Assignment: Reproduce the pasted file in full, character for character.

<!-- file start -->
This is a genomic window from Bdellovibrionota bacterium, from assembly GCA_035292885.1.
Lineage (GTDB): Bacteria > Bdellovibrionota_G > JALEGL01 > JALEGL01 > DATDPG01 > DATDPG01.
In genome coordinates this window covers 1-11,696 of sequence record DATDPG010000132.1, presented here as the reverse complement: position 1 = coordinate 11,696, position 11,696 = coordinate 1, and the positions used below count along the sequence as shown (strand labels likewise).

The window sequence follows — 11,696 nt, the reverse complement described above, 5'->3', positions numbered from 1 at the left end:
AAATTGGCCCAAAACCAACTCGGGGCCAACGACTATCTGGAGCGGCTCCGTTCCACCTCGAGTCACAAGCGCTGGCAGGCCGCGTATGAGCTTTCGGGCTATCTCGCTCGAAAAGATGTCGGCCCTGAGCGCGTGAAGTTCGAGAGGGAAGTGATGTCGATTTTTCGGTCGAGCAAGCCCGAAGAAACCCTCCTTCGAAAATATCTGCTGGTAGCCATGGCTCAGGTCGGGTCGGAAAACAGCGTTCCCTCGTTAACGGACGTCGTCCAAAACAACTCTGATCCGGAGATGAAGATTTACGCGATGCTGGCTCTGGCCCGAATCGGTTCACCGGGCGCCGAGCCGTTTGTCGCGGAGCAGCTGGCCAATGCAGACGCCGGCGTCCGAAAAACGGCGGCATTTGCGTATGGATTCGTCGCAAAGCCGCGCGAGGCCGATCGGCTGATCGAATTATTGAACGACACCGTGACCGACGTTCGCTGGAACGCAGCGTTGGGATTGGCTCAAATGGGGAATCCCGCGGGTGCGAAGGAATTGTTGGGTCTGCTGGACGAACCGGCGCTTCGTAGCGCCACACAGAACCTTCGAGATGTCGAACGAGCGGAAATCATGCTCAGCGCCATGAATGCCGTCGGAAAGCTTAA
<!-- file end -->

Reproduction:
This is a genomic window from Bdellovibrionota bacterium, from assembly GCA_035292885.1.
Lineage (GTDB): Bacteria > Bdellovibrionota_G > JALEGL01 > JALEGL01 > DATDPG01 > DATDPG01.
In genome coordinates this window covers 1-11,696 of sequence record DATDPG010000132.1, presented here as the reverse complement: position 1 = coordinate 11,696, position 11,696 = coordinate 1, and the positions used below count along the sequence as shown (strand labels likewise).

The window sequence follows — 11,696 nt, the reverse complement described above, 5'->3', positions numbered from 1 at the left end:
AAATTGGCCCAAAACCAACTCGGGGCCAACGACTATCTGGAGCGGCTCCGTTCCACCTCGAGTCACAAGCGCTGGCAGGCCGCGTATGAGCTTTCGGGCTATCTCGCTCGAAAAGATGTCGGCCCTGAGCGCGTGAAGTTCGAGAGGGAAGTGATGTCGATTTTTCGGTCGAGCAAGCCCGAAGAAACCCTCCTTCGAAAATATCTGCTGGTAGCCATGGCTCAGGTCGGGTCGGAAAACAGCGTTCCCTCGTTAACGGACGTCGTCCAAAACAACTCTGATCCGGAGATGAAGATTTACGCGATGCTGGCTCTGGCCCGAATCGGTTCACCGGGCGCCGAGCCGTTTGTCGCGGAGCAGCTGGCCAATGCAGACGCCGGCGTCCGAAAAACGGCGGCATTTGCGTATGGATTCGTCGCAAAGCCGCGCGAGGCCGATCGGCTGATCGAATTATTGAACGACACCGTGACCGACGTTCGCTGGAACGCAGCGTTGGGATTGGCTCAAATGGGGAATCCCGCGGGTGCGAAGGAATTGTTGGGTCTGCTGGACGAACCGGCGCTTCGTAGCGCCACACAGAACCTTCGAGATGTCGAACGAGCGGAAATCATGCTCAGCGCCATGAATGCCGTCGGAAAGCTTAA